“And I have taught you well, my daughter.” Legolas pulled the girl into a hug, the sort of hug only a proud father can give, as he whispered in her ear, “I am proud of you, MaŽ.”

BoromaŽ closed her eyes, “Thank you, Ada.”

After a moment, Legolas released his young daughter, turning so that all around the field could see and hear. “Our children,” he proclaimed, “shall be great warriors in time. But now,” he smiled, “we celebrate them. There is a feast prepared, and I welcome all to the table!”


At the feast, a cluster of young Elves sat together, apart from the others. They were six, three girls and three boys, the eldest of which was Gathwen, a yellow-haired girl of sixteen. The youngest of the group was eleven-year-old BoromaŽ and her best friend SerkŽ, who was only two months older. The three boys were Gathwen's younger brother, Tarrant, Arakan the golden-haired prince's son, and their friend Avrunil, an auburn-haired boy of thirteen. The group laughed loudly and talked louder, overlapping each other's sentences in their rush to be heard.

Elewen, Legolas's wife, watched them from her place, smiling tenderly at her children. She loved to see their happiness, and was reminded as she watched of herself at their age: laughing talking and getting into trouble — more like trying to stop it — with her friends Galendil, Aldahar, and Estel. She smiled at the memory, though tears pricked at her eyes. How they all had changed...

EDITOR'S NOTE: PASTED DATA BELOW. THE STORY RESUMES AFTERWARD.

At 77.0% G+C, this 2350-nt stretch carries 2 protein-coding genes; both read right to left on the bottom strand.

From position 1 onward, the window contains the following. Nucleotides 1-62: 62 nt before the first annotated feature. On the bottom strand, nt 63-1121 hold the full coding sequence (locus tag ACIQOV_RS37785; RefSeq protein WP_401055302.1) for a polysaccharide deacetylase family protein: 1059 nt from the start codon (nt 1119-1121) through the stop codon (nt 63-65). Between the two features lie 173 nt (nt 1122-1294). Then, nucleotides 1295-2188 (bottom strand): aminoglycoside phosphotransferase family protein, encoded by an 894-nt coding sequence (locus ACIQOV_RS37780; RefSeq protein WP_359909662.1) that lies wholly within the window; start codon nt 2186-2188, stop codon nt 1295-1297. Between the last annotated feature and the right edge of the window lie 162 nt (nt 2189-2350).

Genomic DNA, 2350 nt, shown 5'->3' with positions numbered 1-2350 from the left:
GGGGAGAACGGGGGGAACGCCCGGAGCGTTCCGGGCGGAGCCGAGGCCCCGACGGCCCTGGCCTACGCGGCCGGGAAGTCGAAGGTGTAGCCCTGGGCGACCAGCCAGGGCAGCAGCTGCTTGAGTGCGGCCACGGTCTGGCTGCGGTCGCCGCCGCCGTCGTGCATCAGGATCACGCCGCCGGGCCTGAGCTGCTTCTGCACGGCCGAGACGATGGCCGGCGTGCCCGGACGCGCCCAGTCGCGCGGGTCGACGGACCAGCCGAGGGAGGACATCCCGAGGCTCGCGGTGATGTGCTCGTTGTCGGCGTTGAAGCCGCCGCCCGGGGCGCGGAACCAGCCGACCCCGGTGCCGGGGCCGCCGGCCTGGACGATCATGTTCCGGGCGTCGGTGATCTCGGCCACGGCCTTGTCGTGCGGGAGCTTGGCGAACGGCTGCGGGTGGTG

Legolas saw her wistful expression and gently placed a strong hand over her slender one. “Remembering?” he asked softly.

Elewen nodded, leaning into him slightly. “Yes,” she murmured, “To think.... It wasn't too long ago that we were as carefree as they.” She turned to look at her husband, a nostalgic look in her eyes. “Do you remember?”

“Yes I do.” Legolas said, putting an arm around her. “I remember. It seemed you spent half the time yelling for Aldahar to stop doing something incredibly dangerous — while Aragorn tried to yell over you.”

Elewen burst into giggles as the dark-haired half-Elf across the table from the two turned to them with a frown. “Well Elewen,” he said, leaning across the table, “do you remember the time you and Arwen tricked us into thinking that it was Lord Elrond's birthday and we gave him the most ridiculous presents?”

Elewen's giggles turned into full-blown laughter at that. “Yes!” she managed between chuckles, “Elrond's face! Oh, you should have been there, Legolas. It was wonderful.”

“I can imagine,” Legolas remarked with a smile. He kissed Elewen's cheek, making her smile and blush a little.

Aldahar grinned, leaning back in his chair. “Yes, we were quite a rambunctious lot back then...”

“Oy!” Elewen broke in, “I was the one who had to get you tricksters out of your ridiculous predicaments!”

“And you were very good at it.” Aldahar's dark-haired twin, Galendil, remarked, leaning over his brother to speak directly to Elewen. “I am sure my brother would not be alive now if it wasn't for you.”

“Oh, I've no doubts about that,” Elewen smiled at her friends, glad to have them all here with her.

The night went on like that, the adults reminiscing about their younger years as their children lived through them, prepared for anything, in their young minds.
Chapter End Notes:
Thank you again for reading! Let me know if you have any comments or questions!